“I’m aware of the fact that as a female CEO, who also has children and has struggled with the combination of work and family, I don’t at all fit the traditional mould. Unfortunately, women in top positions are still quite the exception. I realise that I can support other women in this area.”


Partou Holding BV is the largest childcare organisation in the Netherlands and it provides childcare of all kinds and at every scale

  • Sector: business services
  • 3670 employees
  • 1 woman (50%) on the executive board
  • 1 woman (50%) on the supervisory board

What are the benefits?

“We believe that complementary teams are important. These are teams that stand out because together the members have just the right mix of qualities and skills. For us, women at the top is not an aim in itself. But a good male/female ratio does often result in more successful teams. This is simply because in practice, male and female qualities appear to complement each other well,” says Katinka Reuling, CEO of childcare organisation Partou.


Partou opts for a pragmatic approach, emphasising complementary qualities. If there is a change on the executive board, the supervisory board and the shareholder are both closely involved in selecting a new candidate. “Getting to know the candidates personally, several rounds of interviews and an assessment form a set part of the recruitment procedure, in the search for the very best candidate.

If two candidates are equally suitable, we consider carefully how to obtain a balanced composition. This can mean that we deliberately choose a woman or, in other circumstances, a man. For management positions we always look first at our internal talents, which we identify in an annual staff review.”

  • Being aware of the added value of diversity.
    “The importance that we attach to complementary qualities is decisive. A balanced male/female ratio is often better for the success of an organisation – something that has been shown by research. We take this into account in our actions.”
  • Deliberate policy to distribute the seats on the executive and supervisory boards evenly.
    Katinka Reuling explains what happened in her case. “Five years ago, I was approached by people from the network of the supervisory board in connection with the departure of the previous CEO – a man. They were explicitly looking for a candidate who could carry out major changes and who could combine effectiveness with the ability to empathise and connect. With this combination of competences, there is a greater chance of the choice landing on a woman.”
  • Deliberate policy to increase the proportion of women in management positions.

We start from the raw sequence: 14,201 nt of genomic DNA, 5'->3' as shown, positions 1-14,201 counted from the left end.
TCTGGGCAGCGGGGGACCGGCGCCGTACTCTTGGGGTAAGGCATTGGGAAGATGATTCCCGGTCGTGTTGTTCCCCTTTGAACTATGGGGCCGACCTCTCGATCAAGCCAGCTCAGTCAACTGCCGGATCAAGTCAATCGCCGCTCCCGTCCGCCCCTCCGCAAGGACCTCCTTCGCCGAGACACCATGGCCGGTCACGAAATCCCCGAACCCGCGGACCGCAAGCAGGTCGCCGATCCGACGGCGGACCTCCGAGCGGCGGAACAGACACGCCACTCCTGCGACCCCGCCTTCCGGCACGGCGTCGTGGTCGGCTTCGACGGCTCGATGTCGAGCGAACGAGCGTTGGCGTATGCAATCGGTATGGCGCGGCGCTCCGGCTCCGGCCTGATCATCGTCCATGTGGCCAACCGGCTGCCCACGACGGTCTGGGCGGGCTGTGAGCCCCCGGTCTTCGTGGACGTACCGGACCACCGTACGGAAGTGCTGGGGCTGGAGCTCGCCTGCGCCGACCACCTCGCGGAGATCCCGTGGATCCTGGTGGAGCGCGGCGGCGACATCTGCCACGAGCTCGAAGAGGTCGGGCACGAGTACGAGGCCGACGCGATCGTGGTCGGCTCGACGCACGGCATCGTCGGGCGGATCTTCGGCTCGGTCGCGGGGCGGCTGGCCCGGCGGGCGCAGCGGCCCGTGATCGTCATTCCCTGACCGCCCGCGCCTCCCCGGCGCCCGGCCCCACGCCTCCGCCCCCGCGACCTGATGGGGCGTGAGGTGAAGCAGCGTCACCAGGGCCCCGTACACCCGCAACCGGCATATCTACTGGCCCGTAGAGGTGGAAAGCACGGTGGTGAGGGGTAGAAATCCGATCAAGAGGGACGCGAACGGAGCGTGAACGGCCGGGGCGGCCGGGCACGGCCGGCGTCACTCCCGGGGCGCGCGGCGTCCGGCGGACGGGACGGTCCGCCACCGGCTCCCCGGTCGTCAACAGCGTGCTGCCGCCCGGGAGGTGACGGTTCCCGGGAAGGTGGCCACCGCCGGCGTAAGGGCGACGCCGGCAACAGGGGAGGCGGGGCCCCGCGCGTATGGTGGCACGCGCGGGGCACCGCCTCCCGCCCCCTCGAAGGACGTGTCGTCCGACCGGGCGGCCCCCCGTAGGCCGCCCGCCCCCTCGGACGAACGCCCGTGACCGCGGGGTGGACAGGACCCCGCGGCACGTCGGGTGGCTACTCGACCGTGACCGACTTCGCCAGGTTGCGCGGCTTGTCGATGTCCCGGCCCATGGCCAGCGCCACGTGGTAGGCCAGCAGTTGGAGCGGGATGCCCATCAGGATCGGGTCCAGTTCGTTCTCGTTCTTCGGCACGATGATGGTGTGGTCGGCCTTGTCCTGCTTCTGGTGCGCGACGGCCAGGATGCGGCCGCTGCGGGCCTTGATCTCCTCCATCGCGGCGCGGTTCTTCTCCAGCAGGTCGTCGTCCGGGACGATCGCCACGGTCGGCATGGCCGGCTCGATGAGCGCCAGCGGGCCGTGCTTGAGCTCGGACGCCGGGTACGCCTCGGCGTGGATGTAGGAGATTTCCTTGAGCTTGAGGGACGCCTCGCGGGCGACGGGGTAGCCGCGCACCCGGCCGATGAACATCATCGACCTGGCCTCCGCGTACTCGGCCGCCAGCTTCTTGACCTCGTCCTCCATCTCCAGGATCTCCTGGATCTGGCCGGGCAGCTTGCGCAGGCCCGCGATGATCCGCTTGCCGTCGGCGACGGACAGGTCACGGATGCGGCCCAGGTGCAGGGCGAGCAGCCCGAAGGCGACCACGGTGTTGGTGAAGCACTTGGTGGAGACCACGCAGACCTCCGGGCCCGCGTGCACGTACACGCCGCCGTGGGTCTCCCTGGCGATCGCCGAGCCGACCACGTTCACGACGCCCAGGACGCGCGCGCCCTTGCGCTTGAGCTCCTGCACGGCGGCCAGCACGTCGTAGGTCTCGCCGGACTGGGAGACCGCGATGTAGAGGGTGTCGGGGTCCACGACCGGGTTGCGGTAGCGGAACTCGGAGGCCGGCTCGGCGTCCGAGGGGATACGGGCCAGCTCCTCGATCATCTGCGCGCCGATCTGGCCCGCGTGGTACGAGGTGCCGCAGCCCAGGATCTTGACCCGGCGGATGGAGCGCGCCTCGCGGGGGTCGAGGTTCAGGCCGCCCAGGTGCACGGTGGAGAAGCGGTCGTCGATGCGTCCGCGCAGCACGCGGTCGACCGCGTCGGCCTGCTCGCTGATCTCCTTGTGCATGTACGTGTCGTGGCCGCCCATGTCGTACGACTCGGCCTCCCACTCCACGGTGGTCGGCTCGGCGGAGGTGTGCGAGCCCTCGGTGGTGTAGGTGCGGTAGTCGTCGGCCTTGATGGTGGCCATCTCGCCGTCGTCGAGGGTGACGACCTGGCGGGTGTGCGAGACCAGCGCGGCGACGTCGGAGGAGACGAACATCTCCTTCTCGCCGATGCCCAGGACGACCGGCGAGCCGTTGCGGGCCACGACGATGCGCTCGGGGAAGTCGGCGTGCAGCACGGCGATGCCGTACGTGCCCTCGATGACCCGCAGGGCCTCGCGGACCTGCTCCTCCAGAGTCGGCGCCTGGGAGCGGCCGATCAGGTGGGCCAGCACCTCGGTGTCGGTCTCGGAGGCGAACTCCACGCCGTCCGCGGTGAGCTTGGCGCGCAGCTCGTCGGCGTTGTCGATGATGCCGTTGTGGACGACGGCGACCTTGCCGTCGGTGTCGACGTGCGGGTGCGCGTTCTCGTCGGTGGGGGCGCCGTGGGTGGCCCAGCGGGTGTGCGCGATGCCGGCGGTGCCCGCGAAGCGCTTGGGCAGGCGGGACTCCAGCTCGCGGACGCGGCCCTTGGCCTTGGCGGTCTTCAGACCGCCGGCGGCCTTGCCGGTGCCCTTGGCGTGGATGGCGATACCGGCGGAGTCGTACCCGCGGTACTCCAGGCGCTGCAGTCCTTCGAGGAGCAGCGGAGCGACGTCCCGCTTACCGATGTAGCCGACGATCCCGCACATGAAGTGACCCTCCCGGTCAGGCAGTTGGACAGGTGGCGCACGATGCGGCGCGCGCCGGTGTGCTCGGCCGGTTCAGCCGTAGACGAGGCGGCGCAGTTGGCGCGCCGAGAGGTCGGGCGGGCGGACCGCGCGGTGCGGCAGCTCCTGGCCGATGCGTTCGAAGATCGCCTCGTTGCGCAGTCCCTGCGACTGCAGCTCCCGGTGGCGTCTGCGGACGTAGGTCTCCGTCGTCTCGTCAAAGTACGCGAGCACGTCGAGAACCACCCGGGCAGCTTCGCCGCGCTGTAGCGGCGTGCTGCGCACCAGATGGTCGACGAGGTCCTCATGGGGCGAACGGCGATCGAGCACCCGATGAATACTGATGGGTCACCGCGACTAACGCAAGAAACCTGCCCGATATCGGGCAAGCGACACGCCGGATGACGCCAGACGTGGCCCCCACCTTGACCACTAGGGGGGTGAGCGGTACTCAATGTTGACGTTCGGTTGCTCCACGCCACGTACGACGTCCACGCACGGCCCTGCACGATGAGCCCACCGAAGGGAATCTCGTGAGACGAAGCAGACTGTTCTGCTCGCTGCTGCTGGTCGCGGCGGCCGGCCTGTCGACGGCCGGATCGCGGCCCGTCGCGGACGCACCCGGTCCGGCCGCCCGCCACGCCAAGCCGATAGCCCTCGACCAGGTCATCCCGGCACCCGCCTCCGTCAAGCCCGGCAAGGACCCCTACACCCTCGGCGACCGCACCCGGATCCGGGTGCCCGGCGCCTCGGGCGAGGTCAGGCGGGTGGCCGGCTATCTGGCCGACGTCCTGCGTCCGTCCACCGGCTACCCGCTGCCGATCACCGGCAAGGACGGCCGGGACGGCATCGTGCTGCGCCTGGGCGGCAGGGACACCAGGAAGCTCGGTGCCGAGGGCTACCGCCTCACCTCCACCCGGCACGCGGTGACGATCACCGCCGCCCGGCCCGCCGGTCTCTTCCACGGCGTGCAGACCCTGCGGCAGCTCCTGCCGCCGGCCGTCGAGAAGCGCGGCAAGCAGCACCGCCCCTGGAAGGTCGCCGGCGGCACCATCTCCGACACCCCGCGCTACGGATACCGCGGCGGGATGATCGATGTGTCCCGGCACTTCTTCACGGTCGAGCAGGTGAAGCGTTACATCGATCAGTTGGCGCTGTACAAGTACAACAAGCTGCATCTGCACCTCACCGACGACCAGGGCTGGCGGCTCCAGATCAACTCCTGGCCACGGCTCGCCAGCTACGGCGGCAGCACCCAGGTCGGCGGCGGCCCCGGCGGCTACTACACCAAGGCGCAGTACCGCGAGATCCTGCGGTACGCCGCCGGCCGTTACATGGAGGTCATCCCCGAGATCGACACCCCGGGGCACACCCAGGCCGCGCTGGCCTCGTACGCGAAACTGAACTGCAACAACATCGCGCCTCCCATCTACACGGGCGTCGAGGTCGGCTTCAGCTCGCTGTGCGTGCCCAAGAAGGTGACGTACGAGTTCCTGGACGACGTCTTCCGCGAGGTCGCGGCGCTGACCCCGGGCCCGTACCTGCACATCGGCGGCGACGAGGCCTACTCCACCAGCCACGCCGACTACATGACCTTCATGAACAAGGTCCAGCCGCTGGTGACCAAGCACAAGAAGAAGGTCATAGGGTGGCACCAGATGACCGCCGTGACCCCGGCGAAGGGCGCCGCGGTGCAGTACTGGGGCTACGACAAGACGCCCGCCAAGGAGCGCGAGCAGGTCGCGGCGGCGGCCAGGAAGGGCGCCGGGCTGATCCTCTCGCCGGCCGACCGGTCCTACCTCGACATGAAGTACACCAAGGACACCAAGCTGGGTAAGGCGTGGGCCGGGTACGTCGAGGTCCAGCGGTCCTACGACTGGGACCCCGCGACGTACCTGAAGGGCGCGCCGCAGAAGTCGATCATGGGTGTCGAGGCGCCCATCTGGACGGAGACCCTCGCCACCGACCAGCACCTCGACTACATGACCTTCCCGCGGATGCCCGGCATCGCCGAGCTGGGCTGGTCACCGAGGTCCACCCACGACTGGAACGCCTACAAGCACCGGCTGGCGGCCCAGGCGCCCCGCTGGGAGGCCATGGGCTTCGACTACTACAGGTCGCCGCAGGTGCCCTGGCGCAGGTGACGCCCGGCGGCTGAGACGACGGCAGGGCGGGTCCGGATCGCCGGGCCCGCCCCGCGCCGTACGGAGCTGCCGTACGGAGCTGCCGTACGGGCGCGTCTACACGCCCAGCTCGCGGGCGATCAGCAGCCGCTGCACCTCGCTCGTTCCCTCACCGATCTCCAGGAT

“By means of our annual staff review, we establish who our potential top talents are and what development they still need in order to be ready for the next step. This can be a horizontal or a vertical career step. If there is a vacancy, we actively approach our talents. Naturally, it’s their decision whether they are ready for the next step. We also take account of the candidate’s private life and help the candidate to work out how he or she can combine a responsible job with a family.
  • What concerns us are the results that we wish to achieve and how the candidate can use his or her talents to contribute to this. We are not concerned about the way in which people want to organise their work, as this is flexible. As a manager you shoulder the responsibility that goes with the job. Practical experience shows that in this way we encourage our female talents in particular to take the next step.”
  • Use of assessments
    “We always do an assessment – I also had one when I came here. The assessment is not so much a question of whether candidates are capable of doing the job, as you already know that at this level. What we explicitly look at are personality and complementary qualities.”


  1. Articulating ideas clearly
  2. “It isn’t very difficult. You need to establish and make clear that your greatest wish is for a woman to be selected. As an executive board and supervisory board, we find a balanced male/female ratio important and for that reason we expressly want a woman.”
  3. Actually carrying out your intentions.
  4. “It isn’t true that you cannot find a suitable woman; you can no longer present that argument. In that case, you give the task to a search agency.”


Katinka Reuling
telephone +31 (0)651189505
E-mail: katinka.reuling@partou.nl

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